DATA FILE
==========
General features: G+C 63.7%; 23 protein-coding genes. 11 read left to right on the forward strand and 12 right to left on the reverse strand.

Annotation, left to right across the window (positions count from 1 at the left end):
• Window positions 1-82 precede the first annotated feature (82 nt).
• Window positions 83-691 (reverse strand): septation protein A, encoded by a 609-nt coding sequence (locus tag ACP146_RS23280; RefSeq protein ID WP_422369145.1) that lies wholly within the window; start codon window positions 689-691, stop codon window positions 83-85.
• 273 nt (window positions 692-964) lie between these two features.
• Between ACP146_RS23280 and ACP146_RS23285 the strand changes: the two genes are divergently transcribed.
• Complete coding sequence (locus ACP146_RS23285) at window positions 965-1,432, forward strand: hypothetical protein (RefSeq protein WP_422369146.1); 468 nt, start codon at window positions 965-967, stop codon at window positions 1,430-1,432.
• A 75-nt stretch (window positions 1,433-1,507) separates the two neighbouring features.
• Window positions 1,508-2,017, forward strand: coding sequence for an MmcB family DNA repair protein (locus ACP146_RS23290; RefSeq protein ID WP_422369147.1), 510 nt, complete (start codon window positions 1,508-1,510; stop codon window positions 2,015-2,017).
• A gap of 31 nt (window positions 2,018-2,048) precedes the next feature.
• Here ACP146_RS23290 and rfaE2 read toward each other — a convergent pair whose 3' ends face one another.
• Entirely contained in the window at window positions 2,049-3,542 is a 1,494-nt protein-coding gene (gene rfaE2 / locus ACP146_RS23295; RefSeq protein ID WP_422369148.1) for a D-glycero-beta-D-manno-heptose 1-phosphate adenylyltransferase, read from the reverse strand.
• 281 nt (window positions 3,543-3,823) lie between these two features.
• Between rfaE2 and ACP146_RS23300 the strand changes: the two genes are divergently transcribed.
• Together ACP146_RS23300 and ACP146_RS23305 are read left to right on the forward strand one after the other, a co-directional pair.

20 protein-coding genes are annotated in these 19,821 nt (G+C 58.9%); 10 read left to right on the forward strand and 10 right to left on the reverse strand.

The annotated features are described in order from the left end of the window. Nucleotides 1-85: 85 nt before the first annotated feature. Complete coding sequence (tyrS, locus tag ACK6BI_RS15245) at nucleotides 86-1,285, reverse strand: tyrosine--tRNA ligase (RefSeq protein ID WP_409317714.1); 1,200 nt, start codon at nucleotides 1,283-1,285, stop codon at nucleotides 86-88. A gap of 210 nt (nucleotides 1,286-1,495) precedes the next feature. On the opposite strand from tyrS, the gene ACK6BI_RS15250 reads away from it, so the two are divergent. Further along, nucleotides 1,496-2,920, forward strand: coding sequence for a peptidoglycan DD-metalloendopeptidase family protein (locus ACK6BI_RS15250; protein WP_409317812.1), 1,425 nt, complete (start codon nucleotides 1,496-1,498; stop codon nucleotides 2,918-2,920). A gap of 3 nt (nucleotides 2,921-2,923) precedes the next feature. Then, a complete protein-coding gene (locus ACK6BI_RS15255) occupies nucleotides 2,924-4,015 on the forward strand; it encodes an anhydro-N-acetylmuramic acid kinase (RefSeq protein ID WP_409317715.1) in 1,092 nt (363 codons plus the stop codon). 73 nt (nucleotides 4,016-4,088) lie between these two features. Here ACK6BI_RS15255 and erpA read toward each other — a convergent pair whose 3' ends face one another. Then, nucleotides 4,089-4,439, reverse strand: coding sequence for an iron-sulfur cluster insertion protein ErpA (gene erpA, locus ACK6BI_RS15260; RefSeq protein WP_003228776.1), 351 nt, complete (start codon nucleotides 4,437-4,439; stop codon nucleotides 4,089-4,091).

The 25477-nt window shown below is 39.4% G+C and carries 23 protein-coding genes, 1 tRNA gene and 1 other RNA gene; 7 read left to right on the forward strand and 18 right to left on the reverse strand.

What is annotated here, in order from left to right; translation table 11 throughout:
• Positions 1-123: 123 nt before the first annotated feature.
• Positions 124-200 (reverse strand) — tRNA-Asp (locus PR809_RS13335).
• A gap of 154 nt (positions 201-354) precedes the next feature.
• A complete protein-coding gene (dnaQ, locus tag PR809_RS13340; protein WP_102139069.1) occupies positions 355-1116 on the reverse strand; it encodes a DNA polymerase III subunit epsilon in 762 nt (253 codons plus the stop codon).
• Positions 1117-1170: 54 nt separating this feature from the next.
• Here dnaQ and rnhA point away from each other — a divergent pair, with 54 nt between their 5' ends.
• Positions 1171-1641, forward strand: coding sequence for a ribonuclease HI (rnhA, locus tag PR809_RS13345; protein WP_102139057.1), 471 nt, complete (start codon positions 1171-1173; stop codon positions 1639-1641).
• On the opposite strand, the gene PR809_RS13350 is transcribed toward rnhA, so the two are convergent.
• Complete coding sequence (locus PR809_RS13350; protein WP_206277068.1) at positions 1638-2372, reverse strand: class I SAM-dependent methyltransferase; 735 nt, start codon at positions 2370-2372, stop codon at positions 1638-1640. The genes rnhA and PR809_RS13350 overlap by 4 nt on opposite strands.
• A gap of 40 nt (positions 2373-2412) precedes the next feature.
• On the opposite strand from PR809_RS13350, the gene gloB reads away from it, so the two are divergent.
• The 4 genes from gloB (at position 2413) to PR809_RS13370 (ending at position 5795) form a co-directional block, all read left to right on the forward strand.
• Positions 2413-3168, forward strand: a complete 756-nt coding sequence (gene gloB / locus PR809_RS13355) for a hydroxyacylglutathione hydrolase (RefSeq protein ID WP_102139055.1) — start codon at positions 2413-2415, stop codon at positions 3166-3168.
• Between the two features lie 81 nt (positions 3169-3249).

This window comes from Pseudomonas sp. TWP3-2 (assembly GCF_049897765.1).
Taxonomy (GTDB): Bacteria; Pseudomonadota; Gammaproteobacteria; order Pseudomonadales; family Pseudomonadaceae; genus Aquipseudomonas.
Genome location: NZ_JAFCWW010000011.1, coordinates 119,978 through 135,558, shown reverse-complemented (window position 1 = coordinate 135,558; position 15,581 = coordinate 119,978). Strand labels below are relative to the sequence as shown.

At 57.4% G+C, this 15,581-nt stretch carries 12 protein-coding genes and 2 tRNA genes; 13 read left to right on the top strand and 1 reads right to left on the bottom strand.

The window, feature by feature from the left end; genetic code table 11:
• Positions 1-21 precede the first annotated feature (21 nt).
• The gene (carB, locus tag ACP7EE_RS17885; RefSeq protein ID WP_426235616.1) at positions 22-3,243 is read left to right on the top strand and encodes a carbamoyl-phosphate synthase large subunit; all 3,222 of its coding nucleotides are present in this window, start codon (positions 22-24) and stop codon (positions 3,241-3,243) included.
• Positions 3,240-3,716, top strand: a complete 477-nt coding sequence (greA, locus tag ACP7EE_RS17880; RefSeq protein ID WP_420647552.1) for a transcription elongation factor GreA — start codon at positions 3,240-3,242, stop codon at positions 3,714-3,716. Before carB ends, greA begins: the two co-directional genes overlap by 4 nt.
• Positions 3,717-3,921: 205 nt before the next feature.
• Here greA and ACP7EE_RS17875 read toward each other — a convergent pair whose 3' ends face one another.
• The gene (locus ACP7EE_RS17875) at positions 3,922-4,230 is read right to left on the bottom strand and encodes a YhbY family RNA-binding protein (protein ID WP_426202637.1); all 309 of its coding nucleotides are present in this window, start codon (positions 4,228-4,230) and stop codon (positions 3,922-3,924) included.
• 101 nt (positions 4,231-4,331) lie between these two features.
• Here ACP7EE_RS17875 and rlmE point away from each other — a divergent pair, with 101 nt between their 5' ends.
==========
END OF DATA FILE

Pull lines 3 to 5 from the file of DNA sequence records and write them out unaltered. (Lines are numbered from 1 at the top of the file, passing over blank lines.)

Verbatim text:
• Window positions 1-82 precede the first annotated feature (82 nt).
• Window positions 83-691 (reverse strand): septation protein A, encoded by a 609-nt coding sequence (locus tag ACP146_RS23280; RefSeq protein ID WP_422369145.1) that lies wholly within the window; start codon window positions 689-691, stop codon window positions 83-85.
• 273 nt (window positions 692-964) lie between these two features.